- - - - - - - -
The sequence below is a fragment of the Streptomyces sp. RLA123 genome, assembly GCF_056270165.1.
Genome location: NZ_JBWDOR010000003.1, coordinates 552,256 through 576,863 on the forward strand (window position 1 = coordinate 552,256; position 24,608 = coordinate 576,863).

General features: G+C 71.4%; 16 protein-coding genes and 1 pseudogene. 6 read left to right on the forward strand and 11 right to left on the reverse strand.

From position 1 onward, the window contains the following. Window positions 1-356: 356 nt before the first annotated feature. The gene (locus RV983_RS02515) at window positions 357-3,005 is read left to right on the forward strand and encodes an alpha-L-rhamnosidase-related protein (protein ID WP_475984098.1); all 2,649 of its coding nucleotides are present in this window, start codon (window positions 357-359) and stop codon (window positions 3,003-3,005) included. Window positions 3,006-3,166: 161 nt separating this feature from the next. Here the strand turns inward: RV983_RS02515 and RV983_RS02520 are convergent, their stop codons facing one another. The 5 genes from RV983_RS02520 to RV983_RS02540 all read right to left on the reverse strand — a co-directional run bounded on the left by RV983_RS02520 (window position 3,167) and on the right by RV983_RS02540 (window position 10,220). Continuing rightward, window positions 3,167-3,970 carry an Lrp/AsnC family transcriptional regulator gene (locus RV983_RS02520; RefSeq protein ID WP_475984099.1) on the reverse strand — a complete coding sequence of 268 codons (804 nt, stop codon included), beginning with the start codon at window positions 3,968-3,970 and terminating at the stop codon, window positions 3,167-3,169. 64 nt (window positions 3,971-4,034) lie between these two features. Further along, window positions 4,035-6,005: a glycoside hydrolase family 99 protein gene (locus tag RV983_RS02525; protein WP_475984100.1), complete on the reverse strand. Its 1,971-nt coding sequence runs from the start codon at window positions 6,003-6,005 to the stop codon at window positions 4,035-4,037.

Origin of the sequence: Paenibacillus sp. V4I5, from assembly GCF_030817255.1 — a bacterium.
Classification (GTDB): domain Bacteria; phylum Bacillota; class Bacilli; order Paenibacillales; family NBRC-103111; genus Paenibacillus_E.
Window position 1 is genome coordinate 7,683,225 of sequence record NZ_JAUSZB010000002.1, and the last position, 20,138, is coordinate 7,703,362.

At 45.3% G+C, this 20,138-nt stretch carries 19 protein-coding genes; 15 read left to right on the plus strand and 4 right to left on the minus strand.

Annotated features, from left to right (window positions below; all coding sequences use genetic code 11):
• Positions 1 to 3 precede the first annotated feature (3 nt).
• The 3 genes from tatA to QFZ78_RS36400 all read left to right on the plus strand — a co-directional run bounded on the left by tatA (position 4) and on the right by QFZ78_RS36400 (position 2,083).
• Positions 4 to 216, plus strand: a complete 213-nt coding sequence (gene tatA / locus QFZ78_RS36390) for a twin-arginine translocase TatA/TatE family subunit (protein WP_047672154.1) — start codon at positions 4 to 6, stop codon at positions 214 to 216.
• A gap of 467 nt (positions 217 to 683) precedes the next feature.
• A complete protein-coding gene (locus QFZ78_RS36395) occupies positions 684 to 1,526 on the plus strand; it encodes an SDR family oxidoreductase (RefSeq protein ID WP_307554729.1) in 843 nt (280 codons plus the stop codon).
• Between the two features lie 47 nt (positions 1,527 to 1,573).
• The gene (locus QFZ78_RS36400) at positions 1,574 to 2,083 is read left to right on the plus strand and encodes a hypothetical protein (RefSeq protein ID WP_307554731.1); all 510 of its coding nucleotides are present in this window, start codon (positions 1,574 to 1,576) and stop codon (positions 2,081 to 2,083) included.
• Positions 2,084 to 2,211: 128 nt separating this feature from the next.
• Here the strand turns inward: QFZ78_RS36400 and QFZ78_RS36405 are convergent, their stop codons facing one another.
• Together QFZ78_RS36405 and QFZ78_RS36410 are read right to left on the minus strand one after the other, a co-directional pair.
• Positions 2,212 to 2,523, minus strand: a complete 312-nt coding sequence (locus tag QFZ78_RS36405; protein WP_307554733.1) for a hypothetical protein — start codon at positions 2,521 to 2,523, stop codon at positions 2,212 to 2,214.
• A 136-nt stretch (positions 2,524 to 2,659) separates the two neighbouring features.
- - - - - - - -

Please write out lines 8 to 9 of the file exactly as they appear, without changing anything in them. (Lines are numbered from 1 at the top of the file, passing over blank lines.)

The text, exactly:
At 45.3% G+C, this 20,138-nt stretch carries 19 protein-coding genes; 15 read left to right on the plus strand and 4 right to left on the minus strand.

Annotated features, from left to right (window positions below; all coding sequences use genetic code 11):